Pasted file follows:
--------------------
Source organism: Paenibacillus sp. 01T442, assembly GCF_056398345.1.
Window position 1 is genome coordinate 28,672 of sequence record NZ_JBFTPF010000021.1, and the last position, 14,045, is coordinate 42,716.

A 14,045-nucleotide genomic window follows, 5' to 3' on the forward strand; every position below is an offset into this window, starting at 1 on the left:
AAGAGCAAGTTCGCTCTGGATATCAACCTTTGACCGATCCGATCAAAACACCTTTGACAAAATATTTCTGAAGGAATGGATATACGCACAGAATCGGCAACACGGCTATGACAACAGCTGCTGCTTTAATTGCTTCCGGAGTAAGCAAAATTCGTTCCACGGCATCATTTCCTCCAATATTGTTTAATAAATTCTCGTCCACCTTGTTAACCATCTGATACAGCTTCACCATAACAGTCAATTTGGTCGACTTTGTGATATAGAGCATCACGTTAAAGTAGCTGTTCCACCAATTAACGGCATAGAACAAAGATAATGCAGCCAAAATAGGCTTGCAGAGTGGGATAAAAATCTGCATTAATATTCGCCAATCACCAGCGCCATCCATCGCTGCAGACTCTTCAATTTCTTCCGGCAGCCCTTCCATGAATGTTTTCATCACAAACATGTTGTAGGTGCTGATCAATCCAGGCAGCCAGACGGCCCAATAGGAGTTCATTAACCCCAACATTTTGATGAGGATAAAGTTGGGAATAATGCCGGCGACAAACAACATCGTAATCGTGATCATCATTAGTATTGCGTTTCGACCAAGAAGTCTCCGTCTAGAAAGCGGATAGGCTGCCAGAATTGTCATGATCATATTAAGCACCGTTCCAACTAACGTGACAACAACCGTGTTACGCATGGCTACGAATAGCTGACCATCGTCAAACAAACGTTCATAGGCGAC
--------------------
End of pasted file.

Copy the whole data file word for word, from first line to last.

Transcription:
Source organism: Paenibacillus sp. 01T442, assembly GCF_056398345.1.
Window position 1 is genome coordinate 28,672 of sequence record NZ_JBFTPF010000021.1, and the last position, 14,045, is coordinate 42,716.

A 14,045-nucleotide genomic window follows, 5' to 3' on the forward strand; every position below is an offset into this window, starting at 1 on the left:
AAGAGCAAGTTCGCTCTGGATATCAACCTTTGACCGATCCGATCAAAACACCTTTGACAAAATATTTCTGAAGGAATGGATATACGCACAGAATCGGCAACACGGCTATGACAACAGCTGCTGCTTTAATTGCTTCCGGAGTAAGCAAAATTCGTTCCACGGCATCATTTCCTCCAATATTGTTTAATAAATTCTCGTCCACCTTGTTAACCATCTGATACAGCTTCACCATAACAGTCAATTTGGTCGACTTTGTGATATAGAGCATCACGTTAAAGTAGCTGTTCCACCAATTAACGGCATAGAACAAAGATAATGCAGCCAAAATAGGCTTGCAGAGTGGGATAAAAATCTGCATTAATATTCGCCAATCACCAGCGCCATCCATCGCTGCAGACTCTTCAATTTCTTCCGGCAGCCCTTCCATGAATGTTTTCATCACAAACATGTTGTAGGTGCTGATCAATCCAGGCAGCCAGACGGCCCAATAGGAGTTCATTAACCCCAACATTTTGATGAGGATAAAGTTGGGAATAATGCCGGCGACAAACAACATCGTAATCGTGATCATCATTAGTATTGCGTTTCGACCAAGAAGTCTCCGTCTAGAAAGCGGATAGGCTGCCAGAATTGTCATGATCATATTAAGCACCGTTCCAACTAACGTGACAACAACCGTGTTACGCATGGCTACGAATAGCTGACCATCGTCAAACAAACGTTCATAGGCGAC